Liverpool Acoustic Review - Desert Hearts

Liverpool Sound and Vision 8.5/10 - Desert Hearts

Single review: John Jenkins – Desert Hearts

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Despite the challenges of lockdown, John Jenkins has been productive with the release of last year’s album Growing Old – Songs From My Front Porch, which garnered excellent reviews. John has also continued to host The Garden Party for Vintage Radio.

Recorded with long-time collaborator Jon Lawton at Crosstown Studios, Desert Hearts is the brand new single release by the prolific Wirral singer-songwriter. Picking up where previous single Jackson’s Farm left off, Jenkins crafts a near seven-minute epic that’s been over a year in the making.

As with any John Jenkins release, the production is stellar with a committed performance that takes us on a wistful journey. The key line “Desert hearts in the wilderness, motions blowing in the wind” is apt in these uncertain times. The mellow vibe at the beginning builds to a triumphant call to arms.

This reflective piece on mortality considers that life is to be lived on its own terms; “Feel like I’ve lived more than one lifetime.” 

Desert Hearts by John Jenkins is the first release on Fretsore Records and is a solid debut for the London based label.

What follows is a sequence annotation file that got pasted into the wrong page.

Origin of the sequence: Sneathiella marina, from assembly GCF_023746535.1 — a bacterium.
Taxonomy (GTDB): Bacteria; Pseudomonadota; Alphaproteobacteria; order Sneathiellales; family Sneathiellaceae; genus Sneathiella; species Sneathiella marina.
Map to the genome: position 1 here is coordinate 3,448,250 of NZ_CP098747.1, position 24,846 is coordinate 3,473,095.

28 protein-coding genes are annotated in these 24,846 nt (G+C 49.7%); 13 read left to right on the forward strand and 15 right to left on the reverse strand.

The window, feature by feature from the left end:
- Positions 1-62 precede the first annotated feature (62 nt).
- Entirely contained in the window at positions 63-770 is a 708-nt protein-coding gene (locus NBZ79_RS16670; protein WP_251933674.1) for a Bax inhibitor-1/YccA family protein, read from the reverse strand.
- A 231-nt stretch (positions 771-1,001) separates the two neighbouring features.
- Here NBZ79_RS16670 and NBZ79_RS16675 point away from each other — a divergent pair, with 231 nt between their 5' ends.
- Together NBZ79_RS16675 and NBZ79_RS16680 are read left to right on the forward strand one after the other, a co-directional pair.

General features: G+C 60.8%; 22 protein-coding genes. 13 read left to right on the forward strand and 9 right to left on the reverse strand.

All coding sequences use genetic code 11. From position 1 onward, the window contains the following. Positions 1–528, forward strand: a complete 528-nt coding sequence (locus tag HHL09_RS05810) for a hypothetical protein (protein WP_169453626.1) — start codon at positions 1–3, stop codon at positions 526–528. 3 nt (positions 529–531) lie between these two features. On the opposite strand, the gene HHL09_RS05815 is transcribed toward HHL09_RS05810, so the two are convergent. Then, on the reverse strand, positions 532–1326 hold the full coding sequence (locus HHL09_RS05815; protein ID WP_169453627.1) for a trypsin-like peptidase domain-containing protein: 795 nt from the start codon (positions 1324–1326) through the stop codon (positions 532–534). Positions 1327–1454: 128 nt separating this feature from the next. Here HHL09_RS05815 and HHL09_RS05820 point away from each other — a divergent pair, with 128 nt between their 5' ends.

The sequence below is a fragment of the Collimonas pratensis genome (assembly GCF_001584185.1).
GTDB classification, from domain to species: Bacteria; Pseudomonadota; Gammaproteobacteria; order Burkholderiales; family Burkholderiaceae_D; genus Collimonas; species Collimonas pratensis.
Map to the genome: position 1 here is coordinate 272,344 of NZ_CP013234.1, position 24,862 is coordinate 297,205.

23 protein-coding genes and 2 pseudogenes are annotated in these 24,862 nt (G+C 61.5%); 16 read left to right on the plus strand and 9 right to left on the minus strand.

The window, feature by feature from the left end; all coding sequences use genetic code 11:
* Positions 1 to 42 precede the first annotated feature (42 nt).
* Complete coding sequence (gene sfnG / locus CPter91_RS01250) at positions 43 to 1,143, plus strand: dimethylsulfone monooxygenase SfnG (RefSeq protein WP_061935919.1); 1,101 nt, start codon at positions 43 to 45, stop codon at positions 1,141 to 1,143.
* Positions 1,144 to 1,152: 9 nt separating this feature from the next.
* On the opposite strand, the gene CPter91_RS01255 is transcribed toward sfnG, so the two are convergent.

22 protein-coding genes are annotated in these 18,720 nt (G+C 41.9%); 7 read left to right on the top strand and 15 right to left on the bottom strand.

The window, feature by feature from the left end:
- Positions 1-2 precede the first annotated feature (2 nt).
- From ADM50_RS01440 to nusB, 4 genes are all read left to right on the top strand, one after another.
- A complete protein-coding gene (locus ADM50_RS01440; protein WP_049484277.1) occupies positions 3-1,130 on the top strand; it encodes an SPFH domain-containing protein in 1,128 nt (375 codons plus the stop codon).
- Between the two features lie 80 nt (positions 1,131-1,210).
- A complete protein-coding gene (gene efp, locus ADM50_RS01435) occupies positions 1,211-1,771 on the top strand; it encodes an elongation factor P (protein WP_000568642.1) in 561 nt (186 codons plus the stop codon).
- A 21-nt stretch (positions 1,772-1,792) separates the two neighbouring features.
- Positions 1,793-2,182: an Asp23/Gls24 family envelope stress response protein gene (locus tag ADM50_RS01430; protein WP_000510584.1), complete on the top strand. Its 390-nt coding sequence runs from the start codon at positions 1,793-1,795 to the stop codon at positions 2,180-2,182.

Stuart Todd

Review © 2021 Stuart Todd, Liverpool Acoustic

John Jenkins, Desert Hearts. Single Review.

Liverpool Sound and Vision Rating 8.5/10

The heart at times may be as barren and seemingly lifeless as the Mojave, but the mind is forever on the verge of flourishing, of adapting, changing its opinion and the way it observes the world; it is what makes a change of mind and vision so exhilarating to witness, and which kick starts the heart into its own adaption, but never losing the fascination that comes with the sultry and emotionally passionate flowering of all the Marigolds and Sunflowers as visions of the Desert Hearts.

The sweeping sense of beauty that greets the unknown explorer who believes that nothing can grow or thrive in such a scene, are always surprised when the colour and occasion greets them. It is the same for the mind when it is introduced to a firm favourite changing the way they appear, not drastically, not with harsh radicalism, but with an even greater portrayal of significance adding depth to the pleasure that is associated with them.

In accepting the change in the way that the musical landscape must alter for an artist to grow, for the bloom first seen to add shimmer and landscape is to know that has been inspected closely and given a breath of fresh perspective in which beauty lays undisturbed. It is the same for the artist, and in this case the extraordinary music of John Jenkins.

For one of the most prolific songwriters in Merseyside, the view of change comes in the form of Desert Hearts, an influence painted on delicately as it plays with the themes of solitude, tempestuous feeling and reflection. It is not just intense, but creatively ingenious, courageous and daring, for the artist who understands that they must be flexible, is the one who produces the most demanding and exhilarating of plots in which to urge new growth.

It is the musical lover in him that sees Joh Jenkins new, but understandably content, direction for this particular single, one in which to wish the artist his just reward, his repayment for taking the incentive on. A handsome piece of music, epic, pleasing, a song of sensitivity and difference.